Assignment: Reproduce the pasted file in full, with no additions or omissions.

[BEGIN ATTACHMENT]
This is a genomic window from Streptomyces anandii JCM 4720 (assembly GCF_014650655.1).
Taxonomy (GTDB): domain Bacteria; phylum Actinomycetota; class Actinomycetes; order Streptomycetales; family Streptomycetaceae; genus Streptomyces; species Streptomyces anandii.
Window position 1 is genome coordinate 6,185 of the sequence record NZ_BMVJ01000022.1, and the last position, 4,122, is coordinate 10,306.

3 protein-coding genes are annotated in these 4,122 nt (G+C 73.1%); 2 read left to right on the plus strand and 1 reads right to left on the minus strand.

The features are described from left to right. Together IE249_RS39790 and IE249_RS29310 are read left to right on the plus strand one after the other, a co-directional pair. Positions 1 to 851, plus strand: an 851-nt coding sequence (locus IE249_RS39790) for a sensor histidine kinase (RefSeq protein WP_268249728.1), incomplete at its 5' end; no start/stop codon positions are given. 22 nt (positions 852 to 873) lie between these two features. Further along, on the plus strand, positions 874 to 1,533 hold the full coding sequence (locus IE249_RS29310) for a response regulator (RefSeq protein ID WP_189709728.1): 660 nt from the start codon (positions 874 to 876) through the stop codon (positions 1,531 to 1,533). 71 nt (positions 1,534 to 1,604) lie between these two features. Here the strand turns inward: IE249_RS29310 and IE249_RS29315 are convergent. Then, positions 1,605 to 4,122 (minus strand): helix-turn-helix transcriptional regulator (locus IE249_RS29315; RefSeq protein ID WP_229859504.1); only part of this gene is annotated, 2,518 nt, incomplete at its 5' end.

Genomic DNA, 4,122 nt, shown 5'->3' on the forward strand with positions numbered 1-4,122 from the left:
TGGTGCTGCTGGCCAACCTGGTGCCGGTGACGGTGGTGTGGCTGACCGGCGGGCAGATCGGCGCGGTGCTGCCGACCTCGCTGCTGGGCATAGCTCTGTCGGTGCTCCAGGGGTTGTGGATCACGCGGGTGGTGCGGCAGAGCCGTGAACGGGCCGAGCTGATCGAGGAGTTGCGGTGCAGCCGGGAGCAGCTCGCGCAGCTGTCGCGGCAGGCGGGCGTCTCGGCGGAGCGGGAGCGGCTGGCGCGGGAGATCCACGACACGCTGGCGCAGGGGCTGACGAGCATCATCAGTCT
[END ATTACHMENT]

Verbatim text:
This is a genomic window from Streptomyces anandii JCM 4720 (assembly GCF_014650655.1).
Taxonomy (GTDB): domain Bacteria; phylum Actinomycetota; class Actinomycetes; order Streptomycetales; family Streptomycetaceae; genus Streptomyces; species Streptomyces anandii.
Window position 1 is genome coordinate 6,185 of the sequence record NZ_BMVJ01000022.1, and the last position, 4,122, is coordinate 10,306.

3 protein-coding genes are annotated in these 4,122 nt (G+C 73.1%); 2 read left to right on the plus strand and 1 reads right to left on the minus strand.

The features are described from left to right. Together IE249_RS39790 and IE249_RS29310 are read left to right on the plus strand one after the other, a co-directional pair. Positions 1 to 851, plus strand: an 851-nt coding sequence (locus IE249_RS39790) for a sensor histidine kinase (RefSeq protein WP_268249728.1), incomplete at its 5' end; no start/stop codon positions are given. 22 nt (positions 852 to 873) lie between these two features. Further along, on the plus strand, positions 874 to 1,533 hold the full coding sequence (locus IE249_RS29310) for a response regulator (RefSeq protein ID WP_189709728.1): 660 nt from the start codon (positions 874 to 876) through the stop codon (positions 1,531 to 1,533). 71 nt (positions 1,534 to 1,604) lie between these two features. Here the strand turns inward: IE249_RS29310 and IE249_RS29315 are convergent. Then, positions 1,605 to 4,122 (minus strand): helix-turn-helix transcriptional regulator (locus IE249_RS29315; RefSeq protein ID WP_229859504.1); only part of this gene is annotated, 2,518 nt, incomplete at its 5' end.

Genomic DNA, 4,122 nt, shown 5'->3' on the forward strand with positions numbered 1-4,122 from the left:
TGGTGCTGCTGGCCAACCTGGTGCCGGTGACGGTGGTGTGGCTGACCGGCGGGCAGATCGGCGCGGTGCTGCCGACCTCGCTGCTGGGCATAGCTCTGTCGGTGCTCCAGGGGTTGTGGATCACGCGGGTGGTGCGGCAGAGCCGTGAACGGGCCGAGCTGATCGAGGAGTTGCGGTGCAGCCGGGAGCAGCTCGCGCAGCTGTCGCGGCAGGCGGGCGTCTCGGCGGAGCGGGAGCGGCTGGCGCGGGAGATCCACGACACGCTGGCGCAGGGGCTGACGAGCATCATCAGTCT